Since the release of her self-titled album six years ago, Taylor Swift has become even more relevant in the pop culture and music landscape with her fourth studio album, “Red.”
While calling Swift country is near impossible at this point in her career, that does not necessarily have to be a bad thing. While the style may be changing, the content is not. The album is, as stated by Taylor Swift herself in that little lyric booklet no one reads, about “love that was treacherous, sad, beautiful, and tragic. But most of all, this record is about love that was red.” She has maintained her role as a songwriter that takes no prisoners when it comes to her songs.
However, in any review of this album, from “Entertainment Weekly” to “Rolling Stone” the album is being labeled as a shift in Swift’s style, but it is really only expanding on what “Speak Now” started when it began to include heavy pop influences.
The only difference with this album is that Taylor is completely unapologetic about expanding her musical style. This can be attributed to the fact that she has worked with more producers and other artists, namely producer Max Martin, singer Gary Lightbody from Snow Patrol and musician Ed Sheeran.
As for the actual album itself, the regular CD stands at 16 songs. The Target exclusive version has 22.
Despite the high number of songs, none of them feel particularly forced or a waste.
Standouts include: “State of Grace,” “Red,” “Treacherous,” “All Too Well” and “The Last Time.”
These tracks represent the best of what Taylor is bringing to her album. “State of Grace” mixes some of what Taylor is known for: her lyrics. It also offers a bit of the genre swap while still being incredibly catchy. It has just enough emotion to stick to Swift’s lyrical style while having a bit more energy than her slower ballads.
And very few modern artists nail those emotional ballads like Swift does; “Treacherous,” “All Too Well” and “Begin Again” scoop up the praise and title of being most like some of the older, more emotional songs she is known for. They are very descriptive in nature, slower in pace, and contain hints of her country roots.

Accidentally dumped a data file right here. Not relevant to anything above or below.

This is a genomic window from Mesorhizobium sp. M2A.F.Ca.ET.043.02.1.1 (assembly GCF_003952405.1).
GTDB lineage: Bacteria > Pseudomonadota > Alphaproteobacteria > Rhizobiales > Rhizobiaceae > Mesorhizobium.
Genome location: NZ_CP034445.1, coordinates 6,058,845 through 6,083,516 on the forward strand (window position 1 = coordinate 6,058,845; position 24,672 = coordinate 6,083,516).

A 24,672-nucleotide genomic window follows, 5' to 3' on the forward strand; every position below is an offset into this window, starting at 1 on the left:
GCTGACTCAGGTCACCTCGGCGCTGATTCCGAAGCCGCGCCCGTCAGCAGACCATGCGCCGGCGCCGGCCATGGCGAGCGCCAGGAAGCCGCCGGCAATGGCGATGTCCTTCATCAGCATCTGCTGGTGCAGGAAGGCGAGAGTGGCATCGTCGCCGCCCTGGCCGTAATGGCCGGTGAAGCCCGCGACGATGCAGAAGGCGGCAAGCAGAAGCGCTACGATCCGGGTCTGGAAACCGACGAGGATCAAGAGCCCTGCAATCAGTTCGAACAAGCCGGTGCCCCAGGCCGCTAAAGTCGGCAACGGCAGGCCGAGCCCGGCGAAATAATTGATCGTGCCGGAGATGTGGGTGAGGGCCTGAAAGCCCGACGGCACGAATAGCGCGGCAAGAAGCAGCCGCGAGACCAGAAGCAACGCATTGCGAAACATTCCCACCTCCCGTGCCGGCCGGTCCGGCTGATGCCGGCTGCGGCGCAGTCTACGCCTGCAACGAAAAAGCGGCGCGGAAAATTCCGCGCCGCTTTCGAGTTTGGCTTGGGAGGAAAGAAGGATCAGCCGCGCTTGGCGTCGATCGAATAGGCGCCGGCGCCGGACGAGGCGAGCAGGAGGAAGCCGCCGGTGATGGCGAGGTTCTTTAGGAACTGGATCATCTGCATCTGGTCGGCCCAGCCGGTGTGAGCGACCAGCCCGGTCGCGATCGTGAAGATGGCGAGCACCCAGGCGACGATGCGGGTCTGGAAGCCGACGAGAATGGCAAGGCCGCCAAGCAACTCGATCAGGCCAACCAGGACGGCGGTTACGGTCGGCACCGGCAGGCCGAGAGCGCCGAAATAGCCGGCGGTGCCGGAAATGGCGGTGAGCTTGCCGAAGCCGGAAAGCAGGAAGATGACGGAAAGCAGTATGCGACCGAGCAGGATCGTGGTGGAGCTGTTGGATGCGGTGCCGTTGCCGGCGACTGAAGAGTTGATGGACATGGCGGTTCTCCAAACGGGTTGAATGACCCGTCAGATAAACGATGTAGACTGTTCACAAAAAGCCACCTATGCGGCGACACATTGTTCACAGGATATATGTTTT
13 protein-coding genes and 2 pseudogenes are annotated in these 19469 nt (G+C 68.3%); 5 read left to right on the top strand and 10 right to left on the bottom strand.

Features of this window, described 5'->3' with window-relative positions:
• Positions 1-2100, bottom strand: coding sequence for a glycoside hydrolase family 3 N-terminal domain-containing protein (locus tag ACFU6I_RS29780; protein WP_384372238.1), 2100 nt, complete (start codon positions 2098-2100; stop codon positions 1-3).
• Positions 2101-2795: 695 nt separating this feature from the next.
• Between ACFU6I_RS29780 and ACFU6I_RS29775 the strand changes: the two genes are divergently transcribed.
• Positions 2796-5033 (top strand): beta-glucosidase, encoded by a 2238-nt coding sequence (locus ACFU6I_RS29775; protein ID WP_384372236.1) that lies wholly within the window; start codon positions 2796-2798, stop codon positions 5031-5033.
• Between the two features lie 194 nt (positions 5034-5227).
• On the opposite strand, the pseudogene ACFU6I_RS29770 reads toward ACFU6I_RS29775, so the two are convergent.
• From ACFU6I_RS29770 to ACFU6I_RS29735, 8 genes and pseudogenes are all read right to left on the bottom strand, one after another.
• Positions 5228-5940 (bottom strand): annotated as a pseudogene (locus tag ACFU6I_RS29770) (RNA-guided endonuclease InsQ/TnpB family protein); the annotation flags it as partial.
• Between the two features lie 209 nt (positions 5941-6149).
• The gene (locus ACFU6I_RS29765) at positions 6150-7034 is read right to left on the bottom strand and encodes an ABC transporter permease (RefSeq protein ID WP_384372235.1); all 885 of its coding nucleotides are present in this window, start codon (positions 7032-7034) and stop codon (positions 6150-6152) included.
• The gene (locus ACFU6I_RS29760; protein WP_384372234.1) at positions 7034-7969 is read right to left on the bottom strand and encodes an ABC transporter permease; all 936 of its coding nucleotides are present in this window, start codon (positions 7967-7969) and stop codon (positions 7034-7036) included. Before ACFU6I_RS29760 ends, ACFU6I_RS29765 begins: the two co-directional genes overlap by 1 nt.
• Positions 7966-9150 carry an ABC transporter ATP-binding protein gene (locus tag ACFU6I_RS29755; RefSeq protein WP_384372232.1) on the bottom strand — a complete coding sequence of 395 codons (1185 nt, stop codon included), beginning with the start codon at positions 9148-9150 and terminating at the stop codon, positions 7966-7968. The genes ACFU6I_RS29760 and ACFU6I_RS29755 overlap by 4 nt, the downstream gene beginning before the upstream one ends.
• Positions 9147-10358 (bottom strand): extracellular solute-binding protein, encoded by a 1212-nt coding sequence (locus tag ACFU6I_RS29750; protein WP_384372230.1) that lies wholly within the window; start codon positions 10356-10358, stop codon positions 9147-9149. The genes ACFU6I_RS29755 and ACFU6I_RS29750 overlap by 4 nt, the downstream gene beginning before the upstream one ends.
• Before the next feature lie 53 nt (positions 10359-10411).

All three songs make it easy to determine who in Swift’s life inspired them, something her older songs accomplish with ease. They also have a distinct slow pace that melds with the intense emotions or feelings of passion she is so famous for among her audience.
On the opposite side of that spectrum lay her pop songs, “Stay Stay Stay” and “22.” Neither is really a stand out, but they keep the album feeling fresh by offering something other than a slow outpouring of lyrical heartbreak.
Yet her pop song and lead single, “We Are Never Ever Getting Back Together,” is so unbelievably catchy it will likely still be on the radio for years to come. Casual listeners will be drawn in by the chorus, and diehard Swift fans will love the edgier attitude of being unapologetic about her past Swift brings in with her lyrics.
Not every one of her songs deserves a gold star though. Her song “Everything Has Changed” featuring Ed Sheeran just falls flat. It is great she is collaborating with other artists, but what seems like a perfect match of artists just seems to lack the spark, as Sheeran sings mostly backing vocals that leave Swift sounding like she is screeching.
The other song that sticks out the most is “The Lucky One.” It seems like every artist has a song about how hard it is to be famous, and it has not really worked out too well for anyone—save Britney Spears 12 years ago with the similarly titled track “Lucky.”
Overall, Taylor Swift offers a wide range of lyrical topics, from happy to heartbreak, and genres. The mix between the upbeat pop with sorrowful lyrics and slow emotional ballads creates a diverse album that ought to continue to please Swift’s ever-growing fan base.